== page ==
Things to do in Cornwall when it’s raining.
The British weather is famously unkind to holidaymakers. You work all year long, spend months looking forward to your break, only for the whole thing to be a washout. Not good.
It’s a good idea, therefore, to have a backup plan. Sure you’d like to visit Cornwall and spend all your time lounging on the beach in glorious sunshine but, like many parts of the UK, the south-west corner of the country has a tendency toward precipitation. What is there to do in Cornwall when the skies open? Let’s take a look.
Visit The Blue Reef Aquarium In Newquay
The Blue Reef Aquarium in Newquay is a great place to go, especially if you have kids. Not only are entry fees reasonable, but you can see some of the most interesting and adorable sea creatures in the world, situated in their natural habitats. Blue Reef is home to freshwater turtles, pufferfish, jellyfish and scary-looking reef sharks.
Many of the fish look decidedly exotic, but the aquarium makes a point of sourcing its stock from Cornish waters, meaning that you’re just as likely to see many of the creatures on display in open water as you are in man-made tanks.
Blue Reef Aquarium website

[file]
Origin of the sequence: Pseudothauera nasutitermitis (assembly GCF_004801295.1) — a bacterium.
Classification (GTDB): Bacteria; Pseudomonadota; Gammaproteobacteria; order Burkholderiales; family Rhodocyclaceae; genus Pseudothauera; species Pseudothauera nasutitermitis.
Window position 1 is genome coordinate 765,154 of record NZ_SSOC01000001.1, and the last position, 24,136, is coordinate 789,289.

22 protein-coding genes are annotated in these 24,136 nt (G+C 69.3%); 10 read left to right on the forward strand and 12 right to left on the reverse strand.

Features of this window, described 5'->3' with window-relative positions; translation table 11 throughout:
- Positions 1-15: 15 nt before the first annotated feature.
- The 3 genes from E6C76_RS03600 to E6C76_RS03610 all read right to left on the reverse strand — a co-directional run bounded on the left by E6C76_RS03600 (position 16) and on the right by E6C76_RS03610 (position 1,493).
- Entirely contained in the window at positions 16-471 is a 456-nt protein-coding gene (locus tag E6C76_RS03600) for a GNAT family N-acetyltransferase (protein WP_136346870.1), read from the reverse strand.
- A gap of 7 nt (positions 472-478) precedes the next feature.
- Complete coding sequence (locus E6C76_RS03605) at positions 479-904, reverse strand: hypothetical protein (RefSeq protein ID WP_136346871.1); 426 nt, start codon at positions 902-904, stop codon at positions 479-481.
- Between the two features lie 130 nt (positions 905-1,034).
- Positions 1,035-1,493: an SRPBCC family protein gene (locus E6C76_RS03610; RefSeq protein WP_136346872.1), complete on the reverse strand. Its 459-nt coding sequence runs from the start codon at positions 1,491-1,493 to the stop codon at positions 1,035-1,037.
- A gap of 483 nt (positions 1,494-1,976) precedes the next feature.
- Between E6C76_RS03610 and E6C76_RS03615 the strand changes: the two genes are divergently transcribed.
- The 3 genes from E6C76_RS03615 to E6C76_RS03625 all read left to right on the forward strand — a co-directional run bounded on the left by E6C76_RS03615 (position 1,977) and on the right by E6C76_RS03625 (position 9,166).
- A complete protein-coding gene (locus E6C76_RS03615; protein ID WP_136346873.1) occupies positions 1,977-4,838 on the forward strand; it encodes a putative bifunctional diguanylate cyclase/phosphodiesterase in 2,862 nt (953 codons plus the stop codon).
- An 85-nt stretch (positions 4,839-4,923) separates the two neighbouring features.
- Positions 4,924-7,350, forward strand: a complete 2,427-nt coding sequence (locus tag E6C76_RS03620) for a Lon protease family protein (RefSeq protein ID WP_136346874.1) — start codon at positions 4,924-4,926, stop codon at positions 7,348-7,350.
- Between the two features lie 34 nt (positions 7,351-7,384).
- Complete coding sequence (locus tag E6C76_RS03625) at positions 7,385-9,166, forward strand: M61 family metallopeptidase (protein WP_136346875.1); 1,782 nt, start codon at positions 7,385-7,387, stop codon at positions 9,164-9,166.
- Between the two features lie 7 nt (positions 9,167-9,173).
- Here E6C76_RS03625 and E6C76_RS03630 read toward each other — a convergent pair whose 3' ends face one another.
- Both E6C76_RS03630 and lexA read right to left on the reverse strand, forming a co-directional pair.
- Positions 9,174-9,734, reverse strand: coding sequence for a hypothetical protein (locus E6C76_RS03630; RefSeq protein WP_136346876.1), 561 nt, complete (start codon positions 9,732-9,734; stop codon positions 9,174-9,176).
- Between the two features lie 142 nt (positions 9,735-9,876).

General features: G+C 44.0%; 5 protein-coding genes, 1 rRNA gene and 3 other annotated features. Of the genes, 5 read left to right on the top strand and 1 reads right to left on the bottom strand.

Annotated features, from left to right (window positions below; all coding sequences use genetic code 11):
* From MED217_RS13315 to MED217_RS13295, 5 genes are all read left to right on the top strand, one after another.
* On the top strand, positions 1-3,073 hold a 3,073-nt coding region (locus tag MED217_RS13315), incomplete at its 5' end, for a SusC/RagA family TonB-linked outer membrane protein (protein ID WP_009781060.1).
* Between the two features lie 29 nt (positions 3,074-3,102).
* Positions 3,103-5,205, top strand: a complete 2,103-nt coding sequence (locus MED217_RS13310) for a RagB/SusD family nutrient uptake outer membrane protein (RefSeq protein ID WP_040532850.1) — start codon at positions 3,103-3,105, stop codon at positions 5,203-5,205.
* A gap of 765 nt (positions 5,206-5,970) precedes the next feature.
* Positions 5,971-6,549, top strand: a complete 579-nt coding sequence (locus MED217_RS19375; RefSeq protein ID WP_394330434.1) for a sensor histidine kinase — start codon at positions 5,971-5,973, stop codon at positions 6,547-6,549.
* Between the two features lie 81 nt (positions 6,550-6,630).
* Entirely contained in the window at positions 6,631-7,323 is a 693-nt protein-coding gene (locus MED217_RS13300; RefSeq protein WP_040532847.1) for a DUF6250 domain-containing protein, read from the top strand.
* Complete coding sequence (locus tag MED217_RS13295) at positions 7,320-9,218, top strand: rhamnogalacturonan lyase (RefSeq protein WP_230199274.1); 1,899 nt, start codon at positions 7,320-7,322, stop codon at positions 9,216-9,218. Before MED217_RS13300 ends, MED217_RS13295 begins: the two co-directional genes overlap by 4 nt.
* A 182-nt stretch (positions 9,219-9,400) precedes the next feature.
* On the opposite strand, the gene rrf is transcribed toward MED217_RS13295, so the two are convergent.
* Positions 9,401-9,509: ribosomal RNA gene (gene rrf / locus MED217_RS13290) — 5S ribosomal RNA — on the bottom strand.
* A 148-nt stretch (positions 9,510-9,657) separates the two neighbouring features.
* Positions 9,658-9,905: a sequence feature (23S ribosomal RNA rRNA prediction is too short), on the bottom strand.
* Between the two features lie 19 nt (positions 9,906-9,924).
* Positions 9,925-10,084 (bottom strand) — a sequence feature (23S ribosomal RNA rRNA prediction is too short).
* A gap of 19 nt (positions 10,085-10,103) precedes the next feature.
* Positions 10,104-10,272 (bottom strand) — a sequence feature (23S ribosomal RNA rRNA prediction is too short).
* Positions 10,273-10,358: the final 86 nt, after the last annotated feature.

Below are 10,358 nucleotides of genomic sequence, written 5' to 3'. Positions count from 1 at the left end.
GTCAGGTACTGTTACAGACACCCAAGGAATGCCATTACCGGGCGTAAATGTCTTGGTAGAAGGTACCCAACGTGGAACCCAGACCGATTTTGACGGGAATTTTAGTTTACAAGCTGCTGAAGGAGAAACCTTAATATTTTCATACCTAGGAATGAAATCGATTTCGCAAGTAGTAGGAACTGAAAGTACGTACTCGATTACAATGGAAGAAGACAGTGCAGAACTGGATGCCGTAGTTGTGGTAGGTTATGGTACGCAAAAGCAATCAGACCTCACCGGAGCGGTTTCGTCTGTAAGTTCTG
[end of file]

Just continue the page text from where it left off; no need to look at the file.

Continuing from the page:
Go For A Wander Around The Eden Project
The Eden Project is one of Cornwall’s most magical destinations. It’s essentially an artificial ecosystem, designed to house a micro-rainforest, right in the middle of Cornwall’s green and pleasant countryside.
When you arrive at the Eden project, you’ll be greeted by the unusual “biomes” – tessellated greenhouses that look like giant bubbles. Life inside the biomes is very different from outside. Inside, you’ll find a warm, humid tropical ecosystem showcasing some of the most distinctive plants found in the equatorial rainforests. There’s a bridge that allows you to walk around the forest and see all the plants from above. And for the thrill-seekers among you, the site is also home to England’s longest zip wire.
Eden Project website
The Bodmin And Wenford Railway
The Bodmin and Wenford Railway is a journey back in time to see what Cornwall was like during the industrial era. The 13-mile stretch of rail is the only part of the network which operates full-size steam locomotives on a regular schedule. You start your journey standing on a 1950s-style platform at Bodmin station, awaiting departure. The train then comes into the station, complete with the smell of fresh steam, ready to whisk you off on a 13-mile trip down to Wenford.
The experience takes you back to a time before electrification when the railways were very different. You’ll pass through mile after mile of the unspoiled Cornish countryside, experiencing the sights and sounds of a bygone age.
Bodmin and Wenford Railway website
Go On A Pirate’s Quest Tour
Cornwall is a famously “piratey” place, enshrined by the comical Arthur Sullivan musical, The Pirates of Penzance. Newquay, however, has a real pirate history, with smugglers using the town as their port of entry to bring in goods to sell on the British mainland.
The 18th century was the zenith of piracy in the area. The tour will take you to Blackbeard’s Tavern and then on to the Captain’s Ship – the sailboat that would have set sail to the Caribbean to plunder treasure.
Pirates Quest website
The National Maritime Museum